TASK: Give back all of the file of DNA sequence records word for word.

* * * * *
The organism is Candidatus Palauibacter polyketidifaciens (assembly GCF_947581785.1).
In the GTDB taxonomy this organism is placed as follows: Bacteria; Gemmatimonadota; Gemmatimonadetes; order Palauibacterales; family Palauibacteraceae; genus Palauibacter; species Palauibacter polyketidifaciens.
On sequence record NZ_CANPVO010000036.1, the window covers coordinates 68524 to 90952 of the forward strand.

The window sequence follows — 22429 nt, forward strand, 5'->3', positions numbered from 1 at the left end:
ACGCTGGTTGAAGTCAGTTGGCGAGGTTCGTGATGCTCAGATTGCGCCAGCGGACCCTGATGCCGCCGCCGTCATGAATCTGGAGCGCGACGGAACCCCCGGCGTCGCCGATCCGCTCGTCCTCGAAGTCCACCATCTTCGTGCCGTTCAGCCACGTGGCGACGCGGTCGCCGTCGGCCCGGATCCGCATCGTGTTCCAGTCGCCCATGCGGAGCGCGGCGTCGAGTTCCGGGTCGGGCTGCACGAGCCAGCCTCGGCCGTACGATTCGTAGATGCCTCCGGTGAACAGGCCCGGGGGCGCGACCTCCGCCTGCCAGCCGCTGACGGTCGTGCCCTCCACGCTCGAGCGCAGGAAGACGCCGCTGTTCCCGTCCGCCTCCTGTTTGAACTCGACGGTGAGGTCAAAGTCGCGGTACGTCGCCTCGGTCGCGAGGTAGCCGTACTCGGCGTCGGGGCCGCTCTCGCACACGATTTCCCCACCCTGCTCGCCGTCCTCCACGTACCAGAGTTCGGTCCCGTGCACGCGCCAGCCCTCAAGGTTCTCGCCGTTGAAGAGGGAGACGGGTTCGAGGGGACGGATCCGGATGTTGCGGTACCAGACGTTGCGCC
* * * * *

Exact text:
The organism is Candidatus Palauibacter polyketidifaciens (assembly GCF_947581785.1).
In the GTDB taxonomy this organism is placed as follows: Bacteria; Gemmatimonadota; Gemmatimonadetes; order Palauibacterales; family Palauibacteraceae; genus Palauibacter; species Palauibacter polyketidifaciens.
On sequence record NZ_CANPVO010000036.1, the window covers coordinates 68524 to 90952 of the forward strand.

The window sequence follows — 22429 nt, forward strand, 5'->3', positions numbered from 1 at the left end:
ACGCTGGTTGAAGTCAGTTGGCGAGGTTCGTGATGCTCAGATTGCGCCAGCGGACCCTGATGCCGCCGCCGTCATGAATCTGGAGCGCGACGGAACCCCCGGCGTCGCCGATCCGCTCGTCCTCGAAGTCCACCATCTTCGTGCCGTTCAGCCACGTGGCGACGCGGTCGCCGTCGGCCCGGATCCGCATCGTGTTCCAGTCGCCCATGCGGAGCGCGGCGTCGAGTTCCGGGTCGGGCTGCACGAGCCAGCCTCGGCCGTACGATTCGTAGATGCCTCCGGTGAACAGGCCCGGGGGCGCGACCTCCGCCTGCCAGCCGCTGACGGTCGTGCCCTCCACGCTCGAGCGCAGGAAGACGCCGCTGTTCCCGTCCGCCTCCTGTTTGAACTCGACGGTGAGGTCAAAGTCGCGGTACGTCGCCTCGGTCGCGAGGTAGCCGTACTCGGCGTCGGGGCCGCTCTCGCACACGATTTCCCCACCCTGCTCGCCGTCCTCCACGTACCAGAGTTCGGTCCCGTGCACGCGCCAGCCCTCAAGGTTCTCGCCGTTGAAGAGGGAGACGGGTTCGAGGGGACGGATCCGGATGTTGCGGTACCAGACGTTGCGCC